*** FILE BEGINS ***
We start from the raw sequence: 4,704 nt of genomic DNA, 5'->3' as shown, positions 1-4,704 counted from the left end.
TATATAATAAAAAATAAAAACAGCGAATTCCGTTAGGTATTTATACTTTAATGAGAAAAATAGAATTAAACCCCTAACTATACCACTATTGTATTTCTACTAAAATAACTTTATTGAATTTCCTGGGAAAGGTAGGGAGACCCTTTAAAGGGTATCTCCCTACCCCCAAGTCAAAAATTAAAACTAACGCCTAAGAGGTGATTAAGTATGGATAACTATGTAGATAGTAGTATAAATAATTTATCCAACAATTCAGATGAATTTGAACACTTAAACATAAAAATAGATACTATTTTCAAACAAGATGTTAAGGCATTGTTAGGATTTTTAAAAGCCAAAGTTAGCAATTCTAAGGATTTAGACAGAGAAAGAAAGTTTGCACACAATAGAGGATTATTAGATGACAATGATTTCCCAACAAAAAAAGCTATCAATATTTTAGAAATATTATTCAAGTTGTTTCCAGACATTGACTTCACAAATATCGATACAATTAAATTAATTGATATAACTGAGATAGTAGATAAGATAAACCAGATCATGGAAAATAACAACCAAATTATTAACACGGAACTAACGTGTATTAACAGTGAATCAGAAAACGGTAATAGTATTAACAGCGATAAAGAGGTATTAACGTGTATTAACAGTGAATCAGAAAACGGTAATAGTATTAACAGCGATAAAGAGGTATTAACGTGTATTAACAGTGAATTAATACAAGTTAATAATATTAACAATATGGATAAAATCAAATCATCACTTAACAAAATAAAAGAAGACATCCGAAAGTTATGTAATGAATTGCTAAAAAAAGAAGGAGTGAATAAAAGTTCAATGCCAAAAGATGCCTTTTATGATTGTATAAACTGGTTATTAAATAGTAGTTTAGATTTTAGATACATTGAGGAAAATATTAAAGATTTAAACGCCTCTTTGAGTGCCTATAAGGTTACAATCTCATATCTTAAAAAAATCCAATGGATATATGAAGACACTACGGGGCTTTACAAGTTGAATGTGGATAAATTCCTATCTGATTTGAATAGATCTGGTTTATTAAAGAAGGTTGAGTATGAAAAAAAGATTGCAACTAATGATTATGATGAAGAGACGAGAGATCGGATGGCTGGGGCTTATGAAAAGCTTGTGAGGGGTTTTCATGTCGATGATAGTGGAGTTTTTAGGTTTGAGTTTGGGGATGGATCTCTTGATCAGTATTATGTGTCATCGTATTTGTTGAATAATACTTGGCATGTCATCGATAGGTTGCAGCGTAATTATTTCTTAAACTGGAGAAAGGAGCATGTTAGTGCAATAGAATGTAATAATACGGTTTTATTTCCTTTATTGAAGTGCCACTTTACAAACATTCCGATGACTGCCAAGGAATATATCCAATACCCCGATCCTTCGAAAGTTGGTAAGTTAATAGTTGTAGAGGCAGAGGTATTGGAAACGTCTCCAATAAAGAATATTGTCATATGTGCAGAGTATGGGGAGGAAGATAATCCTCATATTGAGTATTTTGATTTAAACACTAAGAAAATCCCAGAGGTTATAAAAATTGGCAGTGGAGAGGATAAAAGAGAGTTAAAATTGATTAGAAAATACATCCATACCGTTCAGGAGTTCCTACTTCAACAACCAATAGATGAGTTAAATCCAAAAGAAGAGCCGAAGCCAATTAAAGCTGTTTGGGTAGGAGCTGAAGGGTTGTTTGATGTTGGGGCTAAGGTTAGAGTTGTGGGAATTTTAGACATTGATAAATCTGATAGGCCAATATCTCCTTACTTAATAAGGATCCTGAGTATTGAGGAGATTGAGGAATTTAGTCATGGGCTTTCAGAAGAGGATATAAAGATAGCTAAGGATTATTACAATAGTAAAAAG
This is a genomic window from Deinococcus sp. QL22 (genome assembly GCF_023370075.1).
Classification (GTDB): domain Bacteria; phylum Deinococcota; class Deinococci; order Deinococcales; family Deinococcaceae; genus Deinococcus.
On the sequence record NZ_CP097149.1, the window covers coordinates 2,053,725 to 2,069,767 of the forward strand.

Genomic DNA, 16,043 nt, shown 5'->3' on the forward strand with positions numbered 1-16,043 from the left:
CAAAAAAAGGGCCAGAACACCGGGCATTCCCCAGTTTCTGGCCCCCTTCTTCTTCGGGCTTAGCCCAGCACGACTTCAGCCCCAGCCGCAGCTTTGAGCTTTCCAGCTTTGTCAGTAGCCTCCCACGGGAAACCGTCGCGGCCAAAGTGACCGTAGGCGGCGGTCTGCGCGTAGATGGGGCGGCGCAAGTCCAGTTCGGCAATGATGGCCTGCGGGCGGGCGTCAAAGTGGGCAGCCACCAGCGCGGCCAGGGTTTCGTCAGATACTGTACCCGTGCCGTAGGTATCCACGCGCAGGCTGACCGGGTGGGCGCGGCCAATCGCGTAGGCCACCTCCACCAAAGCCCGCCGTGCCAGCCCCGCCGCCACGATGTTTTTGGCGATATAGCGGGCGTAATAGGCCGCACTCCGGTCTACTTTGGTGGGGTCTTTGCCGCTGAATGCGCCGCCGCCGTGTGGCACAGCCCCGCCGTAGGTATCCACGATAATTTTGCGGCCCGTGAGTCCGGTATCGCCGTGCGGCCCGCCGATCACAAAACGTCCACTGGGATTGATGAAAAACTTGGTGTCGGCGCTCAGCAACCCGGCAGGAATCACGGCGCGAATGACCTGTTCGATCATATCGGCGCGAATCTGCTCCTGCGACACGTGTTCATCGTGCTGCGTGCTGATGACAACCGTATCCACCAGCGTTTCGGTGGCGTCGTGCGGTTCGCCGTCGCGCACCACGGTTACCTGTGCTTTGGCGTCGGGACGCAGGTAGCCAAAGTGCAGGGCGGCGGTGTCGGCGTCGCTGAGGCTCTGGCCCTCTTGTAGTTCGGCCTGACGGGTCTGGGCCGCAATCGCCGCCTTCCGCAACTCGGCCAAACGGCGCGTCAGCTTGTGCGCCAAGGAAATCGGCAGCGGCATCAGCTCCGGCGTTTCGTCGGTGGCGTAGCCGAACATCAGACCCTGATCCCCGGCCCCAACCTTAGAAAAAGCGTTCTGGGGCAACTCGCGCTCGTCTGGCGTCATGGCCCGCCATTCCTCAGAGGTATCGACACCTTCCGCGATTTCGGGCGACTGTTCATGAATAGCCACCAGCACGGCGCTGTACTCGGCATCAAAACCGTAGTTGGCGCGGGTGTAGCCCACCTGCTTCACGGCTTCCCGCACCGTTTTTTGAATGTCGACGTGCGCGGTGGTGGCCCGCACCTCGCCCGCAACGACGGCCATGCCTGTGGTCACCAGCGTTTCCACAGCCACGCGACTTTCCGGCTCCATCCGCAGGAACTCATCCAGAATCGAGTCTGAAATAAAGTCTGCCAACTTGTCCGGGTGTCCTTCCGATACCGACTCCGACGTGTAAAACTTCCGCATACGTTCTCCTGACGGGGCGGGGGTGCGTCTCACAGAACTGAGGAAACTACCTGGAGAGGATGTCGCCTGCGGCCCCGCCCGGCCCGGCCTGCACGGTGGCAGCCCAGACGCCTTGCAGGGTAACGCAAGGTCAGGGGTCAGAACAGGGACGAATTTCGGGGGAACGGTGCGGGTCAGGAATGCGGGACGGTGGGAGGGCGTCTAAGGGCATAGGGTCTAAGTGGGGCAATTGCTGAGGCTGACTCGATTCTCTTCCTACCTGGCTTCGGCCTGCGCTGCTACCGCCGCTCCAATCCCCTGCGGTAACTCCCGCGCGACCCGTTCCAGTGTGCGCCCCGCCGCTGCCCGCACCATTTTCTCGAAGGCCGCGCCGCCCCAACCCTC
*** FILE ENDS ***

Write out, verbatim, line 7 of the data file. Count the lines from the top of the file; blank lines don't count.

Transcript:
CAAAAAAAGGGCCAGAACACCGGGCATTCCCCAGTTTCTGGCCCCCTTCTTCTTCGGGCTTAGCCCAGCACGACTTCAGCCCCAGCCGCAGCTTTGAGCTTTCCAGCTTTGTCAGTAGCCTCCCACGGGAAACCGTCGCGGCCAAAGTGACCGTAGGCGGCGGTCTGCGCGTAGATGGGGCGGCGCAAGTCCAGTTCGGCAATGATGGCCTGCGGGCGGGCGTCAAAGTGGGCAGCCACCAGCGCGGCCAGGGTTTCGTCAGATACTGTACCCGTGCCGTAGGTATCCACGCGCAGGCTGACCGGGTGGGCGCGGCCAATCGCGTAGGCCACCTCCACCAAAGCCCGCCGTGCCAGCCCCGCCGCCACGATGTTTTTGGCGATATAGCGGGCGTAATAGGCCGCACTCCGGTCTACTTTGGTGGGGTCTTTGCCGCTGAATGCGCCGCCGCCGTGTGGCACAGCCCCGCCGTAGGTATCCACGATAATTTTGCGGCCCGTGAGTCCGGTATCGCCGTGCGGCCCGCCGATCACAAAACGTCCACTGGGATTGATGAAAAACTTGGTGTCGGCGCTCAGCAACCCGGCAGGAATCACGGCGCGAATGACCTGTTCGATCATATCGGCGCGAATCTGCTCCTGCGACACGTGTTCATCGTGCTGCGTGCTGATGACAACCGTATCCACCAGCGTTTCGGTGGCGTCGTGCGGTTCGCCGTCGCGCACCACGGTTACCTGTGCTTTGGCGTCGGGACGCAGGTAGCCAAAGTGCAGGGCGGCGGTGTCGGCGTCGCTGAGGCTCTGGCCCTCTTGTAGTTCGGCCTGACGGGTCTGGGCCGCAATCGCCGCCTTCCGCAACTCGGCCAAACGGCGCGTCAGCTTGTGCGCCAAGGAAATCGGCAGCGGCATCAGCTCCGGCGTTTCGTCGGTGGCGTAGCCGAACATCAGACCCTGATCCCCGGCCCCAACCTTAGAAAAAGCGTTCTGGGGCAACTCGCGCTCGTCTGGCGTCATGGCCCGCCATTCCTCAGAGGTATCGACACCTTCCGCGATTTCGGGCGACTGTTCATGAATAGCCACCAGCACGGCGCTGTACTCGGCATCAAAACCGTAGTTGGCGCGGGTGTAGCCCACCTGCTTCACGGCTTCCCGCACCGTTTTTTGAATGTCGACGTGCGCGGTGGTGGCCCGCACCTCGCCCGCAACGACGGCCATGCCTGTGGTCACCAGCGTTTCCACAGCCACGCGACTTTCCGGCTCCATCCGCAGGAACTCATCCAGAATCGAGTCTGAAATAAAGTCTGCCAACTTGTCCGGGTGTCCTTCCGATACCGACTCCGACGTGTAAAACTTCCGCATACGTTCTCCTGACGGGGCGGGGGTGCGTCTCACAGAACTGAGGAAACTACCTGGAGAGGATGTCGCCTGCGGCCCCGCCCGGCCCGGCCTGCACGGTGGCAGCCCAGACGCCTTGCAGGGTAACGCAAGGTCAGGGGTCAGAACAGGGACGAATTTCGGGGGAACGGTGCGGGTCAGGAATGCGGGACGGTGGGAGGGCGTCTAAGGGCATAGGGTCTAAGTGGGGCAATTGCTGAGGCTGACTCGATTCTCTTCCTACCTGGCTTCGGCCTGCGCTGCTACCGCCGCTCCAATCCCCTGCGGTAACTCCCGCGCGACCCGTTCCAGTGTGCGCCCCGCCGCTGCCCGCACCATTTTCTCGAAGGCCGCGCCGCCCCAACCCTC